The January hatch is growing well and acclimating to the outdoors with the help of a heat lamp for those really cold nights.  Soon we will be able to figure out which are male and which are female.   Two of the splash Marans do not have leg feathering; they will be for sale - male or female.   The February chicks are growing like gangbusters and just feathering out.  Below is a picture of two chicks hatched on the same date:  a Euskal Oiloa (large) and a tiny Serama.


Our last hatch is four days into set in the incubator.   Unfortunately the Barred Holland eggs do not appear to be developing at all. 

Saturday, February 11, 2012

February Hatch Has ARRIVED!

The February hatch has arrived!  Nine Euskal Oiloa peeps, five lavender Ameraucana, two EE mixes and four Serama.   One little Serama almost didn't make it.  He was the last to arrive during the night and when I checked the incubator this morning, I found him upside down and stuck to the mat.  Poor baby!  After carefully moistening the mat to un-stick him, he had trouble finding his feet.   With a little help from a circle of eggs, he learned how to use those legs.  Finally, he is in the brooder with his siblings.   I call him the fourth Musketeer.

First Three Serama chicks hatched 2-10-12

Fourth Musketeer on the far left.

Brooder full of peeps.

"This food is mine, all mine!"

Serama Peep

First hatched Serama - the peep with attitude!
Lavender Ameraucana Day Old Peep
Euskal Oiloa (Basque Hen) Day Old Peep

The January hatch chicks have moved to their new digs too.   The gang loved having all that room to move around.   For some reason they ignored the feeder to scratch in the bedding.  Silly chicks!    Some of them have developed good sized, red colored combs.  I  suspect they are roosters but we'll have to wait and see.  The two clean legged splash marans chicks (I think one is a hen, one a roo) will be available at the first Powhatan TSC Swap meet on March 31st.   See you there!

Clean Legged Splash Marans Pullet

Splash Marans (clean leg cockerel in front) and Silver Leghorn/EE pullets.


Monday, February 6, 2012

Quest for the Perfect Tomato

When January rolls around it's time for the annual search for the tomato of my childhood memories; a big, soft, deep red beauty just bursting with that tangy tomato flavor.  For years I've remembered it as the Rutgers tomato (hybridized in 1934 by Rutgers agricultural college, now University) and every year I've planted seeds only to be disappointed at harvest.  Don't get me wrong, the Rutgers hybrid is a nice tomato, but it isn't quite THE tomato I remember.  So every winter, I pore over the catalog descriptions, study the photos and order a few likely prospects in the heirloom category in hopes of finding a suitable substitute for THE one.  I've found some great tomatoes along the way - Brandywine, Japanese Truffle, Black Krim and Persimmon - but none of them were IT.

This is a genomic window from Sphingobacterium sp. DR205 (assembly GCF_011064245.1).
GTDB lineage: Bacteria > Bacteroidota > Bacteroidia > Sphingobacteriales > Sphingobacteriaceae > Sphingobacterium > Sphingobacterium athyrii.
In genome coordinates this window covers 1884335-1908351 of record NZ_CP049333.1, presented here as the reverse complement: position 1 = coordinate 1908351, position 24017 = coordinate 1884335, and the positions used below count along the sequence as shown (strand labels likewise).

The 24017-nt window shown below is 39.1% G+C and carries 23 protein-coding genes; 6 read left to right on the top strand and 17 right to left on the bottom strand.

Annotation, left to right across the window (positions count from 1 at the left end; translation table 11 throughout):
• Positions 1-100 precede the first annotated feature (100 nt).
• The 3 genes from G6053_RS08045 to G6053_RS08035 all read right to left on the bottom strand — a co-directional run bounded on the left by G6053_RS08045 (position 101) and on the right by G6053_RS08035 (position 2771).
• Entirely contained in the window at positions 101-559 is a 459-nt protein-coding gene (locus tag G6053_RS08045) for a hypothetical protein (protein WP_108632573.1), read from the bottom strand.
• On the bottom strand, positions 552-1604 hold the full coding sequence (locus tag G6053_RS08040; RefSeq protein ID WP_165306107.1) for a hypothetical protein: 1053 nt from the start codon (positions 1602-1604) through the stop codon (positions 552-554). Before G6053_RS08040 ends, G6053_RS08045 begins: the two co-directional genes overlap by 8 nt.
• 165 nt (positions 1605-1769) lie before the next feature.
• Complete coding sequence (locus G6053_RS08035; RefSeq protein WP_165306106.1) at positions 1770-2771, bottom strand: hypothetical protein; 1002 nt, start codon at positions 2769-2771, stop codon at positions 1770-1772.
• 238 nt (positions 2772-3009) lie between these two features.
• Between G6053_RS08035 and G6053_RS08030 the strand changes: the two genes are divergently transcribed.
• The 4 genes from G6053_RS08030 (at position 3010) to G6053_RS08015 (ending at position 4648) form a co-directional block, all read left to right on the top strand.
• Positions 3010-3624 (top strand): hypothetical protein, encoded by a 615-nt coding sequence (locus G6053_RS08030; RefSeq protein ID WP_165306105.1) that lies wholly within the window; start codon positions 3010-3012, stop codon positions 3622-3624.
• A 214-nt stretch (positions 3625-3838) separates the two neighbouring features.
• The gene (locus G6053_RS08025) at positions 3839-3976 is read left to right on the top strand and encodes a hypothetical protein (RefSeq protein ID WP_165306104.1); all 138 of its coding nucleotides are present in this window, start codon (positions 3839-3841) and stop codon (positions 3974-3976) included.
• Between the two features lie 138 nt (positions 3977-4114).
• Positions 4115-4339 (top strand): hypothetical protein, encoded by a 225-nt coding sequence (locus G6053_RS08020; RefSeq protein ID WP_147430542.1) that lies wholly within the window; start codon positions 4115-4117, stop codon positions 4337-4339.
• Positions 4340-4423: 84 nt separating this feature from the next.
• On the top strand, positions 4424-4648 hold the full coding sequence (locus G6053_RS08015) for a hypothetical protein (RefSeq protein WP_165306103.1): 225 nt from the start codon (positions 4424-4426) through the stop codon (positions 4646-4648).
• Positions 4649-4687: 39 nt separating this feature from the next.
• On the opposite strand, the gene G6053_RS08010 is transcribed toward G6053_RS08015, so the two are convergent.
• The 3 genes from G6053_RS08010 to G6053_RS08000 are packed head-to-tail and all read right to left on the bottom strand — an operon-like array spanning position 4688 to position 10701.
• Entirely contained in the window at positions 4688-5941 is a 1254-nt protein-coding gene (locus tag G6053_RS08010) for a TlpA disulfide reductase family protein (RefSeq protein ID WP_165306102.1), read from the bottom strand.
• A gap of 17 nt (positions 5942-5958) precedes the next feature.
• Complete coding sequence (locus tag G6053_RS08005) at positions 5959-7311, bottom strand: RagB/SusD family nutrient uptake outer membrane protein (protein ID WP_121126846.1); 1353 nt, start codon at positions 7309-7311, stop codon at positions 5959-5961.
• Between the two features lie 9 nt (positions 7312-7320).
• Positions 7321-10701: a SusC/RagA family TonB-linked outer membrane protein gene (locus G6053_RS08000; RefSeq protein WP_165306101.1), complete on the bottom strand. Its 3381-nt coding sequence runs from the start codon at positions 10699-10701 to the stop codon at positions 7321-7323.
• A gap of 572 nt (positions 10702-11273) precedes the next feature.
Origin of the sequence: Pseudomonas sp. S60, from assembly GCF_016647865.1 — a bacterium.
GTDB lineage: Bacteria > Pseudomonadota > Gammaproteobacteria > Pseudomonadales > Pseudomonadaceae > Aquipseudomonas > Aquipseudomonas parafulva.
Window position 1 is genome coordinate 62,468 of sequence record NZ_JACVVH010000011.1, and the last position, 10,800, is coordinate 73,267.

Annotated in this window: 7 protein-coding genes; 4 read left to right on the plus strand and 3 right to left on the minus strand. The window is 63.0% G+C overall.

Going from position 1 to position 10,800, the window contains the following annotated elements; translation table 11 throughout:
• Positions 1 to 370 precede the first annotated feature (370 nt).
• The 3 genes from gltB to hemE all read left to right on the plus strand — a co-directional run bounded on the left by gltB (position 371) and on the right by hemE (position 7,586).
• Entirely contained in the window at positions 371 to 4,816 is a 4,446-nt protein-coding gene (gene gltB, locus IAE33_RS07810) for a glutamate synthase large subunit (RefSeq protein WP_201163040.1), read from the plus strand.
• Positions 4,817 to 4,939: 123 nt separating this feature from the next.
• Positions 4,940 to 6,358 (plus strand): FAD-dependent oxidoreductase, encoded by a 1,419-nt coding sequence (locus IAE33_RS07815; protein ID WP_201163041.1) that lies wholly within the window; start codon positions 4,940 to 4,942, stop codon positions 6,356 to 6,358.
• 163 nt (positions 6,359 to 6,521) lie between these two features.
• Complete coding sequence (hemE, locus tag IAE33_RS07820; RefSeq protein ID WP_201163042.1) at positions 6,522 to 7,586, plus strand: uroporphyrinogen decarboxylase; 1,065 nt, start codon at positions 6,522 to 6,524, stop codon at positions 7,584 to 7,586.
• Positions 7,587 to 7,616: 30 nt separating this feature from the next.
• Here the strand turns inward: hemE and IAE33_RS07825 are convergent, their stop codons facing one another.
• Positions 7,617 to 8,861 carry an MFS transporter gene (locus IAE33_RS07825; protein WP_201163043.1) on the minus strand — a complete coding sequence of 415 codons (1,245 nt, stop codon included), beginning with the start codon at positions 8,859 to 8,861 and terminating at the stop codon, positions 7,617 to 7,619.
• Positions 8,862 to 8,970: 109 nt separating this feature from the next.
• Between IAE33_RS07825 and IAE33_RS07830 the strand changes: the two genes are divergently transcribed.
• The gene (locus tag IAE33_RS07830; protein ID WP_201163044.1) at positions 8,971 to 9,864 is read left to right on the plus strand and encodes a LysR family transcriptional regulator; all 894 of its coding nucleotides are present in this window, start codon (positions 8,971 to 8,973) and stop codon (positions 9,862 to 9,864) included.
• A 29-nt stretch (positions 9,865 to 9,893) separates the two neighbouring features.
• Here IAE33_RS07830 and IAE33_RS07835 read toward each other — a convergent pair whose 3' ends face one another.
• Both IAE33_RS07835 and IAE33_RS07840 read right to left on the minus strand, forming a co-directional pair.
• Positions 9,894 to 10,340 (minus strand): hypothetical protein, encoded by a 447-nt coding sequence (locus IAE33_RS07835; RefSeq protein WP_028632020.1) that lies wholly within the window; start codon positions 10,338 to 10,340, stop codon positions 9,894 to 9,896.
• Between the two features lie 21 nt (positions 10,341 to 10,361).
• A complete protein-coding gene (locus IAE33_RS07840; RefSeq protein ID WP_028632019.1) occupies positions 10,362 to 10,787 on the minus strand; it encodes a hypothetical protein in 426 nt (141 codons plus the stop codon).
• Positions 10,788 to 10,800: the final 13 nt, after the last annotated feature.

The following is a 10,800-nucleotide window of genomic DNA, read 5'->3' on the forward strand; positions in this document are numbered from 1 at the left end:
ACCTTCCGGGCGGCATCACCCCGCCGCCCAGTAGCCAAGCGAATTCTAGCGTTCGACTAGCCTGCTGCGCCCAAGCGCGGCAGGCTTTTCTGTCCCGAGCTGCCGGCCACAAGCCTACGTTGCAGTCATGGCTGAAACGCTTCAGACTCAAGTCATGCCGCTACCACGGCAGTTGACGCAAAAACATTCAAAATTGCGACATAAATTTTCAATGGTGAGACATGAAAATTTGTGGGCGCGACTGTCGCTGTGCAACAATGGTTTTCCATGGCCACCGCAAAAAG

I've also tried the local and wildly popular Hanover tomato, but I just don't get it.  Perhaps it is because I'm a Jersey (tomato) girl at heart; the Hanover, while meaty and succulent, doesn't even come close to the best in flavor for me.  The skin is a tad bit tougher than I like too.  I guess that's not a bad thing since we're growing in Powhatan soils, not Hanover soils, which according to enthusiasts is the raison d'etre (le terroir mon cherie! a.k.a. location, location, location) for their tomatoes.  Therefore, I can't really grow true Hanovers anyway.

This year I decided to do a little internet surfing and stumbled on the Jersey Tomato Project .  YES!!!  Ramapo, it has to be Ramapo!  This tomato looks exactly like I remember and the softness of the fruit is even listed as a flaw --- Ha!  Not a flaw in my book!  The clincher?  It was hybridized in 1968 by...drum roll please...Rutgers!  Much to my chagrin, it may not be possible to get seeds this year, but you'd better believe I'm on the waiting list!

Here's to the Jersey Tomato!

Monday, January 16, 2012

Peeps

The little monsters are growing like weeds.  Today was Marek's vaccination day.  It looks easier to do than it actually is.   The peeps are soooo tiny.

At six days old their wing feathers are starting to come in and I'm getting a hint of how they will look.   The splash marans peeps vary from soft buttercream color to heavier blue penciling. 

Splash Marans peep showing light penciling of wings.

Splash Marans peep with deeper blue in wings.

Leghorn cross with fuzzy cheeks.  I think this may be an EE cross too.

Mystery chick.
The daddy of my mystery chick is a silver duckwing leghorn roo but I have no idea who its momma may be.  I have one black australorp and one gold penciled black hen.   With the copper patch above this chick's eye, I'm leaning toward the gold penciled hen.

Wednesday, January 11, 2012

Happy Hatch Day

It seemed forever in coming but it eventually did -- Hatch Day.    I started with 34 eggs, set 27, locked down 20 and now I have ten peeps in the brooder.   On the assumption (from internet research) that serama eggs only take 19 days to hatch, I added those three days after the others.  None of them have pipped yet.   Since all of the hatchlings have been moved to the brooder, the incubator is going into another lock down in hopes that the serama eggs will still hatch.  In the meantime, enjoy the pictures!
First pip & zip

Almost there!

Finally made it.  Welcome to the world little chicken.

Fuzzy butts in the brooder.
Silver leghorn cross

I love when they suddenly fall asleep, even standing up.
No, not dead --- just soaking up the rays!

Pretty blue color on this blue splash marans chick.